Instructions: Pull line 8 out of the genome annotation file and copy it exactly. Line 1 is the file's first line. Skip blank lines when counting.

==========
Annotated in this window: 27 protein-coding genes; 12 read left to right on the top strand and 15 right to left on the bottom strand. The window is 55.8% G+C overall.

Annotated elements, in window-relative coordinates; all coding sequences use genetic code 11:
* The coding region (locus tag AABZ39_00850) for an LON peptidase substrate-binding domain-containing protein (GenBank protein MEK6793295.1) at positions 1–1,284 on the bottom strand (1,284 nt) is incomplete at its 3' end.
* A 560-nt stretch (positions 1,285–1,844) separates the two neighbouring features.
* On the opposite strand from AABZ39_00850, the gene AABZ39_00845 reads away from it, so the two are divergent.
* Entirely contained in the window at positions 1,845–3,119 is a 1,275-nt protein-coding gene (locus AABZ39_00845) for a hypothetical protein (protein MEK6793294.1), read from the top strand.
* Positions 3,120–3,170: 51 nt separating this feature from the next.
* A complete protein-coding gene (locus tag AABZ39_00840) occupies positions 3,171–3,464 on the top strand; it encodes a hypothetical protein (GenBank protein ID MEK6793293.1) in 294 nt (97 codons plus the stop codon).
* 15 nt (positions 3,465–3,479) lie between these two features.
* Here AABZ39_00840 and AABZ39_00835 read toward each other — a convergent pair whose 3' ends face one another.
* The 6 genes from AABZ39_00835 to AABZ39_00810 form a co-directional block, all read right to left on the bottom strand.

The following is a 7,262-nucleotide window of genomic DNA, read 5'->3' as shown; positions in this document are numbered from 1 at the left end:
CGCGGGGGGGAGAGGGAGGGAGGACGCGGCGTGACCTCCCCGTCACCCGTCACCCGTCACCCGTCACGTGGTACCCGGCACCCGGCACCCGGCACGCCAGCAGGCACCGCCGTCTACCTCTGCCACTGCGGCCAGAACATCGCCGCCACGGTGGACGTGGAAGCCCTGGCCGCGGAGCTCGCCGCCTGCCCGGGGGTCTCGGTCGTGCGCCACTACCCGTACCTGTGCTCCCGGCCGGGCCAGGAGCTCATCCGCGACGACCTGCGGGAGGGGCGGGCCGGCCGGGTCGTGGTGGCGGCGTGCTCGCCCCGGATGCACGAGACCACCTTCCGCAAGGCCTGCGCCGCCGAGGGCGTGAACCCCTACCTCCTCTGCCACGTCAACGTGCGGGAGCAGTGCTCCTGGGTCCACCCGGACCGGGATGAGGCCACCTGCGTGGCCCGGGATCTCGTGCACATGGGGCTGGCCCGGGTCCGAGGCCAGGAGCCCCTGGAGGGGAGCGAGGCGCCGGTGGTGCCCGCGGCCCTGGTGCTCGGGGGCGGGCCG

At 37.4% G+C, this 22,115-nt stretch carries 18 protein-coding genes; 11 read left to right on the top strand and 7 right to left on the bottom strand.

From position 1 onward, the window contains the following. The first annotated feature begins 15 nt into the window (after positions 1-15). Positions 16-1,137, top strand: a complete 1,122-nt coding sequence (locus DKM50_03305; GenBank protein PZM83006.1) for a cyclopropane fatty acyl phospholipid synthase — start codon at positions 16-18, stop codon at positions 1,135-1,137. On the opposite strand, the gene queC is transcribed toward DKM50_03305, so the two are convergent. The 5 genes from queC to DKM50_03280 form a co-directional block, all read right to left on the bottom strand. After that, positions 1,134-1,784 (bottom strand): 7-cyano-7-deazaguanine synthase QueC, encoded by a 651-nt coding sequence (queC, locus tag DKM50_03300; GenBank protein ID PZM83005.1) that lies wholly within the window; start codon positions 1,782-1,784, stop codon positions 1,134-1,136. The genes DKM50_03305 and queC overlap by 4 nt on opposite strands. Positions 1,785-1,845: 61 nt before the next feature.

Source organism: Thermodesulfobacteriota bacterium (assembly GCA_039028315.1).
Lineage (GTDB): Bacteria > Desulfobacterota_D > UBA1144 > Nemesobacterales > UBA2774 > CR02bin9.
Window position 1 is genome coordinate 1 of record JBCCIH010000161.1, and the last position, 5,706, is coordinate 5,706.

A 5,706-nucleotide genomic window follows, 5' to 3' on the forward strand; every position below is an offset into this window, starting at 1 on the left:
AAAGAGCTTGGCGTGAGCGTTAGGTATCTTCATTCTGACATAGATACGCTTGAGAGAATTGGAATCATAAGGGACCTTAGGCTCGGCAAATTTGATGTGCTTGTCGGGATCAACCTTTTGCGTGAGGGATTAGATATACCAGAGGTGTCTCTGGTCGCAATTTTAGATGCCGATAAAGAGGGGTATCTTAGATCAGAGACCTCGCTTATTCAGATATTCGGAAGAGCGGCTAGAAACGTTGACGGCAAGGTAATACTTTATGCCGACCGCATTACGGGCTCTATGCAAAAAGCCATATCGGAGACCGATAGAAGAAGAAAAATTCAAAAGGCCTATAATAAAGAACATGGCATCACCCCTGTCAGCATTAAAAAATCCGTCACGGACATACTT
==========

* A complete protein-coding gene (locus tag AABZ39_00840) occupies positions 3,171–3,464 on the top strand; it encodes a hypothetical protein (GenBank protein ID MEK6793293.1) in 294 nt (97 codons plus the stop codon).